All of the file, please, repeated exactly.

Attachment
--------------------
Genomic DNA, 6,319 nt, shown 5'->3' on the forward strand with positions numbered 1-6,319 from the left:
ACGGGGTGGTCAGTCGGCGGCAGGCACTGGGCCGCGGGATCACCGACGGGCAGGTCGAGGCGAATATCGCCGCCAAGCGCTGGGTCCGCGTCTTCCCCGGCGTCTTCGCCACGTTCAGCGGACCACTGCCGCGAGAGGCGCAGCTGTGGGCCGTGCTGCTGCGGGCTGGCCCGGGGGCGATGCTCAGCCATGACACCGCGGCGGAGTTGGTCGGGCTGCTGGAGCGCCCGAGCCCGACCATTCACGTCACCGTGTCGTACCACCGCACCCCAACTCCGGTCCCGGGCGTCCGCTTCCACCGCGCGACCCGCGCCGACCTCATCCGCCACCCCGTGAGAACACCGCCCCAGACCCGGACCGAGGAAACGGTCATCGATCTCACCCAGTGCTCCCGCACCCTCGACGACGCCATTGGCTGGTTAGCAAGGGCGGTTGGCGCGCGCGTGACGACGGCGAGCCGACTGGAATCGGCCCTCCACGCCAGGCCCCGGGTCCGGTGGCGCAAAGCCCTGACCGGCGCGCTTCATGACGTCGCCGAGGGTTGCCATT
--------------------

Genomic DNA, 6,319 nt, shown 5'->3' on the forward strand with positions numbered 1-6,319 from the left:
ACGGGGTGGTCAGTCGGCGGCAGGCACTGGGCCGCGGGATCACCGACGGGCAGGTCGAGGCGAATATCGCCGCCAAGCGCTGGGTCCGCGTCTTCCCCGGCGTCTTCGCCACGTTCAGCGGACCACTGCCGCGAGAGGCGCAGCTGTGGGCCGTGCTGCTGCGGGCTGGCCCGGGGGCGATGCTCAGCCATGACACCGCGGCGGAGTTGGTCGGGCTGCTGGAGCGCCCGAGCCCGACCATTCACGTCACCGTGTCGTACCACCGCACCCCAACTCCGGTCCCGGGCGTCCGCTTCCACCGCGCGACCCGCGCCGACCTCATCCGCCACCCCGTGAGAACACCGCCCCAGACCCGGACCGAGGAAACGGTCATCGATCTCACCCAGTGCTCCCGCACCCTCGACGACGCCATTGGCTGGTTAGCAAGGGCGGTTGGCGCGCGCGTGACGACGGCGAGCCGACTGGAATCGGCCCTCCACGCCAGGCCCCGGGTCCGGTGGCGCAAAGCCCTGACCGGCGCGCTTCATGACGTCGCCGAGGGTTGCCATT